Sioux Falls’ quality of life and economic vitality depend on youth achieving their highest potential. Yet one-third of our school-age children face disadvantages that make educational and career achievement difficult if not impossible.
Thrive-facilitated collaboration harnesses a full spectrum of community leadership to realign existing resources, remove obstacles to student success, and foster opportunity for all children, from cradle to career.
Cradle to career initiatives are designed to help school-age children reach their highest levels of academic and career potential.
Though it may seem counter-intuitive, the initiatives do not focus on what goes on in the classroom. That’s because the environment a child comes from has a profound effect on how well they do in school. When a child’s family struggles to provide a safe home and adequate nutrition — or doesn’t have the ability to help with homework assignments — the child is not likely to come to school ready to learn.
Cradle to career initiatives begin by identifying situations that have a negative impact on a child’s academic success and bringing action teams together to engage in complex, cross-sector problem-solving.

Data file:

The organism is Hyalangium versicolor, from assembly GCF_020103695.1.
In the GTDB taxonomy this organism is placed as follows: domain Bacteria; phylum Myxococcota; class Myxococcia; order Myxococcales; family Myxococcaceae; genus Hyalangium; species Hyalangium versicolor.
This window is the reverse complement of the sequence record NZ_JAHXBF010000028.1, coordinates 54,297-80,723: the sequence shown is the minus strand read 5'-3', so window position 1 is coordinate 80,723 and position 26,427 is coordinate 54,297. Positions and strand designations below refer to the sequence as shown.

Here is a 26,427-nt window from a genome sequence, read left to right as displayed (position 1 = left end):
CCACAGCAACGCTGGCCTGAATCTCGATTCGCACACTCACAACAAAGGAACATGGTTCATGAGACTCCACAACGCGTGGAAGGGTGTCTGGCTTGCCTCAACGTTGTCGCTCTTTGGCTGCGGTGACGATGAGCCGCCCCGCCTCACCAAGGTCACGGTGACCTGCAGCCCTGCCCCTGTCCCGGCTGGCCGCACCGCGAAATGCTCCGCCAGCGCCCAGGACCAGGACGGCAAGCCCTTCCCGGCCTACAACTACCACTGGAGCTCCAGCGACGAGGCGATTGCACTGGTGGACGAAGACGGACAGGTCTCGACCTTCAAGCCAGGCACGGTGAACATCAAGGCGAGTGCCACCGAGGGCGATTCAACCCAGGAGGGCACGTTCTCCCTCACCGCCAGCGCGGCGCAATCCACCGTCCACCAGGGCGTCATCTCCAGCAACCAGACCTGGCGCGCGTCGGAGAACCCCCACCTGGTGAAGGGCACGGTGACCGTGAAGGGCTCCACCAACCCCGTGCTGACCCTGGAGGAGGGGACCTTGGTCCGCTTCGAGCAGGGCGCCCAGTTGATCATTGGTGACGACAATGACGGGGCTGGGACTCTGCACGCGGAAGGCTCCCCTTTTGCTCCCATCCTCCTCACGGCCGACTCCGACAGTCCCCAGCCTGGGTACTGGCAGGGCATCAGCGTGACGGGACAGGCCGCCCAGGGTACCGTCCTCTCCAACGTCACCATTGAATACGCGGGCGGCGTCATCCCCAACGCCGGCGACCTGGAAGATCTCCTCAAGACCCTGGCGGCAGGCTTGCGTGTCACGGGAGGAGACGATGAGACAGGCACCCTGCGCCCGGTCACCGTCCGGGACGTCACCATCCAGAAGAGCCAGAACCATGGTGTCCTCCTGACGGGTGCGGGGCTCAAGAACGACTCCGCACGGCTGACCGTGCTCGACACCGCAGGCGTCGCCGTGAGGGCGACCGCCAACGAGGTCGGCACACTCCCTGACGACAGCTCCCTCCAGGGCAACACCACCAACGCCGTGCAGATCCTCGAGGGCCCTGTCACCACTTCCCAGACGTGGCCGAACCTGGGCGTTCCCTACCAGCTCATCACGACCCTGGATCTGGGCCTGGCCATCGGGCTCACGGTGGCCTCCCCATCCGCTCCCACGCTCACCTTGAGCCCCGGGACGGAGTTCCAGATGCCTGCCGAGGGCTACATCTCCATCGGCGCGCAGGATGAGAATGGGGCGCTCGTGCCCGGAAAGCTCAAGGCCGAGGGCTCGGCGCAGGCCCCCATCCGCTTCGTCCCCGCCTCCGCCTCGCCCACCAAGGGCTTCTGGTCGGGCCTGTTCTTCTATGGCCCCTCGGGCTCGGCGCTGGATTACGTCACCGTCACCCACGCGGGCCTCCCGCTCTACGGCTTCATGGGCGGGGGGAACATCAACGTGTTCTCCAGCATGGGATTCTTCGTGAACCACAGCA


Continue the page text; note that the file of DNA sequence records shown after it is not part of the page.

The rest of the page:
Since its beginning in 2017
Sioux Falls Thrive has worked to ensure our kids succeed in becoming all that they can be. We want all young people growing up in the metro area to be prepared to lead productive lives and give back to our community, regardless of race, ethnicity, income, or zip code.
WE DO THAT BY:
Identifying obstacles to student success.
Conducting a comprehensive study of each obstacle through Augustana University Research Institute.
Convening cross-sector action teams charged with eliminating or significantly, permanently reducing the impact of that obstacle on student success.
Igniting strategies that make the most of existing community resources that support children and families in need.
The obstacles Thrive tackles are complex social issues — challenges tied to the growing income disparity that affects cities across the nation. The road is long, but our community is strong.
There’s no better time than today, there’s no better place than Sioux Falls to press on toward our children’s successful futures.
Sioux Falls Thrive Action Teams aim to improve the support systems on which children and their families depend. It’s a form of systems thinking defined in the book “Upstream” by Dan Heath.
For Anny Libengood, service providers have long needed and discussed many changes to the local housing system. Now those changes are becoming reality.
With rural populations declining, sustaining a competitive workforce requires Sioux Falls to grow its own. That begins with school-age children.
One-third of our school-age children face disadvantages that make achieving their educational and career potential difficult.